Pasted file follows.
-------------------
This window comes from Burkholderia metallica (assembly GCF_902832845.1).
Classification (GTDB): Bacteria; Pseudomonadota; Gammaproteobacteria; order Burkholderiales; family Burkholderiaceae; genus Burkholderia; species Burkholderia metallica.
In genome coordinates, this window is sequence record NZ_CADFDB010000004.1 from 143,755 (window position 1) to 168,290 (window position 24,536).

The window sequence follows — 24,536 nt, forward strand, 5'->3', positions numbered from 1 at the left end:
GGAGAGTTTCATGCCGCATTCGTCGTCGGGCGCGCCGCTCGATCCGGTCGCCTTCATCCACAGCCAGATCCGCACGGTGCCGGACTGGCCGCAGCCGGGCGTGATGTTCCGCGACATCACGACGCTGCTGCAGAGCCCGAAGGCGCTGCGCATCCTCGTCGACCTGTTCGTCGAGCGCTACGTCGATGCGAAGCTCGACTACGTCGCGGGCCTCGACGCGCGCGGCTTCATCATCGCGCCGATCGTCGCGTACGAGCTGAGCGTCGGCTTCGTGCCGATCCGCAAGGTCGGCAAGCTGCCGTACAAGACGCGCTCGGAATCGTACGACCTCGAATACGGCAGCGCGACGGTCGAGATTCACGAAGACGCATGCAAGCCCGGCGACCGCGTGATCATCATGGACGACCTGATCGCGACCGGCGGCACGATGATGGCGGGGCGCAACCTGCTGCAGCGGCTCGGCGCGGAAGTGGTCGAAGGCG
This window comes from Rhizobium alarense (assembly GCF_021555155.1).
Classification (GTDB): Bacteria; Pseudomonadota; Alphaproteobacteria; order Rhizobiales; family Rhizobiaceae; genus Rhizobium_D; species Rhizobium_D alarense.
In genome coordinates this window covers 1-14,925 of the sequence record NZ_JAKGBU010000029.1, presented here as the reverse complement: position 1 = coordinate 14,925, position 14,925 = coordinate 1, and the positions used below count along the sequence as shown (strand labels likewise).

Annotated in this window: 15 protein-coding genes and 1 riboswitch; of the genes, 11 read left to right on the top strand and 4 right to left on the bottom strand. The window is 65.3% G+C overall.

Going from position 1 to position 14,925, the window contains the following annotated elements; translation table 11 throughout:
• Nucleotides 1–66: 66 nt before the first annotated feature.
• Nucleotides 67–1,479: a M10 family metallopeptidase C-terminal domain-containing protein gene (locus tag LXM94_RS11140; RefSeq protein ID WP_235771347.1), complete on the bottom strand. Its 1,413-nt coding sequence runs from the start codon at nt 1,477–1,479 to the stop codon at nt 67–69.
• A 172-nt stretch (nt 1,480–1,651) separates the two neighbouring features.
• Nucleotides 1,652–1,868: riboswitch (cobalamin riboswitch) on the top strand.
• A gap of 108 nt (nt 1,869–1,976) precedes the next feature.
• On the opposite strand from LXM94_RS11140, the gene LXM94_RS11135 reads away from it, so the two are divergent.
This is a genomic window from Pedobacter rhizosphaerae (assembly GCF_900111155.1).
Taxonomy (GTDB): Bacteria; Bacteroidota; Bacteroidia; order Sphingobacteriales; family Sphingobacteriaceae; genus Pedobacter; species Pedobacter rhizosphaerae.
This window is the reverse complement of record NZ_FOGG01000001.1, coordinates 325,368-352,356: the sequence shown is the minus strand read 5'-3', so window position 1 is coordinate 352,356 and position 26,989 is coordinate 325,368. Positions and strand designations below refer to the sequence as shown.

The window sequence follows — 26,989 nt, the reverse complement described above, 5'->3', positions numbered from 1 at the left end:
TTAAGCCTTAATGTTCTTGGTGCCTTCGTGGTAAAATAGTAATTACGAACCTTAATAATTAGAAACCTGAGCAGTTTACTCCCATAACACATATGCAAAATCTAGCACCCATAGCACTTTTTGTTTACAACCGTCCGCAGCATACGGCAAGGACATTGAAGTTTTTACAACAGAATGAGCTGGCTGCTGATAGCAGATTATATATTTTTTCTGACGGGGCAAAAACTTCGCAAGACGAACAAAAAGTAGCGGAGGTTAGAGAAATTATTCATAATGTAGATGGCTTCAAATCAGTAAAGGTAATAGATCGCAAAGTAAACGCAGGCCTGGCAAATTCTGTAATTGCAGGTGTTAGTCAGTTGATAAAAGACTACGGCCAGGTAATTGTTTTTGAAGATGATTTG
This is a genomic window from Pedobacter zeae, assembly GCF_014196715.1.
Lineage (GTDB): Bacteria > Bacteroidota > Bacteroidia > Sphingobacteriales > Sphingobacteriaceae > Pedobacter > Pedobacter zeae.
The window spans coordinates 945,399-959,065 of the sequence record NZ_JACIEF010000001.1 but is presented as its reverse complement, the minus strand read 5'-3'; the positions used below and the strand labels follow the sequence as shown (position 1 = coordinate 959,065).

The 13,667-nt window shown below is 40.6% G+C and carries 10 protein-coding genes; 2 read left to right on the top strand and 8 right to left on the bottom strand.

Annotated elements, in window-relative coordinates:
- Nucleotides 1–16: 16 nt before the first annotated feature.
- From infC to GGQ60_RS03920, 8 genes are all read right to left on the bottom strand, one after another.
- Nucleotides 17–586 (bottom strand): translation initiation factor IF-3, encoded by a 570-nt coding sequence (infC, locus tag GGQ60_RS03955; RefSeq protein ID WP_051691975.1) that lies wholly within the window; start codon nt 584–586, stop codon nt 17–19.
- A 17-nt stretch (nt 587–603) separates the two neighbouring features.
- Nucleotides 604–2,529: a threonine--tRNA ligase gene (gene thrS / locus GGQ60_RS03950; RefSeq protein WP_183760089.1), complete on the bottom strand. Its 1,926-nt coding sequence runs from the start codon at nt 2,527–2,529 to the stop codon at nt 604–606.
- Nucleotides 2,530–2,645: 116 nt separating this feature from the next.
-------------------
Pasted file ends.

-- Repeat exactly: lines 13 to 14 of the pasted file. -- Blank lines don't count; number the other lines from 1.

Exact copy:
• A 172-nt stretch (nt 1,480–1,651) separates the two neighbouring features.
• Nucleotides 1,652–1,868: riboswitch (cobalamin riboswitch) on the top strand.